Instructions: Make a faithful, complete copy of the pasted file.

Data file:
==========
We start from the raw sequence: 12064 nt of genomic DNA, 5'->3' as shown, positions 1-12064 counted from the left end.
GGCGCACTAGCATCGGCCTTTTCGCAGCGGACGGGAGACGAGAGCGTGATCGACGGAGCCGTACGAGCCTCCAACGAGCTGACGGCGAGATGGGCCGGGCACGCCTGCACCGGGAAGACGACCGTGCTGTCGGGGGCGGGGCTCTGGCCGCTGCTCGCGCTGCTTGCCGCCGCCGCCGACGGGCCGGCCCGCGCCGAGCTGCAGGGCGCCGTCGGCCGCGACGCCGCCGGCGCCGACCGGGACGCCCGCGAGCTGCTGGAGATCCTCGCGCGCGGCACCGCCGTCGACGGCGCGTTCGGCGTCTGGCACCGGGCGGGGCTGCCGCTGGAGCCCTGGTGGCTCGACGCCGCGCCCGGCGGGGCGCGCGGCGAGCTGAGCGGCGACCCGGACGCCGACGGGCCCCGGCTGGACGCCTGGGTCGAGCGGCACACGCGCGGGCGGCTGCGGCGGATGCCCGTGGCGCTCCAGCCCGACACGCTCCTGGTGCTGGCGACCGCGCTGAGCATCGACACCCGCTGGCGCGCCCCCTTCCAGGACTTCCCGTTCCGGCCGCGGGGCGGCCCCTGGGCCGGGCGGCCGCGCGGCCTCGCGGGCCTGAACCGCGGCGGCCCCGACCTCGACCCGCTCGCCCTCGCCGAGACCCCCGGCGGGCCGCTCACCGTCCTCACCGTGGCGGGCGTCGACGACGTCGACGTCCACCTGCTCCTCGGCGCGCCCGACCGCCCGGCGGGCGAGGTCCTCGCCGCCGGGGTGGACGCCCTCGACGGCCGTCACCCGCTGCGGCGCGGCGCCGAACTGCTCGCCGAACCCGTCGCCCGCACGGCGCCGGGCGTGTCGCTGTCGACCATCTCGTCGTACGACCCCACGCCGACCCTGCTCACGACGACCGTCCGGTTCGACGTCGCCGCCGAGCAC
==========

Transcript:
We start from the raw sequence: 12064 nt of genomic DNA, 5'->3' as shown, positions 1-12064 counted from the left end.
GGCGCACTAGCATCGGCCTTTTCGCAGCGGACGGGAGACGAGAGCGTGATCGACGGAGCCGTACGAGCCTCCAACGAGCTGACGGCGAGATGGGCCGGGCACGCCTGCACCGGGAAGACGACCGTGCTGTCGGGGGCGGGGCTCTGGCCGCTGCTCGCGCTGCTTGCCGCCGCCGCCGACGGGCCGGCCCGCGCCGAGCTGCAGGGCGCCGTCGGCCGCGACGCCGCCGGCGCCGACCGGGACGCCCGCGAGCTGCTGGAGATCCTCGCGCGCGGCACCGCCGTCGACGGCGCGTTCGGCGTCTGGCACCGGGCGGGGCTGCCGCTGGAGCCCTGGTGGCTCGACGCCGCGCCCGGCGGGGCGCGCGGCGAGCTGAGCGGCGACCCGGACGCCGACGGGCCCCGGCTGGACGCCTGGGTCGAGCGGCACACGCGCGGGCGGCTGCGGCGGATGCCCGTGGCGCTCCAGCCCGACACGCTCCTGGTGCTGGCGACCGCGCTGAGCATCGACACCCGCTGGCGCGCCCCCTTCCAGGACTTCCCGTTCCGGCCGCGGGGCGGCCCCTGGGCCGGGCGGCCGCGCGGCCTCGCGGGCCTGAACCGCGGCGGCCCCGACCTCGACCCGCTCGCCCTCGCCGAGACCCCCGGCGGGCCGCTCACCGTCCTCACCGTGGCGGGCGTCGACGACGTCGACGTCCACCTGCTCCTCGGCGCGCCCGACCGCCCGGCGGGCGAGGTCCTCGCCGCCGGGGTGGACGCCCTCGACGGCCGTCACCCGCTGCGGCGCGGCGCCGAACTGCTCGCCGAACCCGTCGCCCGCACGGCGCCGGGCGTGTCGCTGTCGACCATCTCGTCGTACGACCCCACGCCGACCCTGCTCACGACGACCGTCCGGTTCGACGTCGCCGCCGAGCAC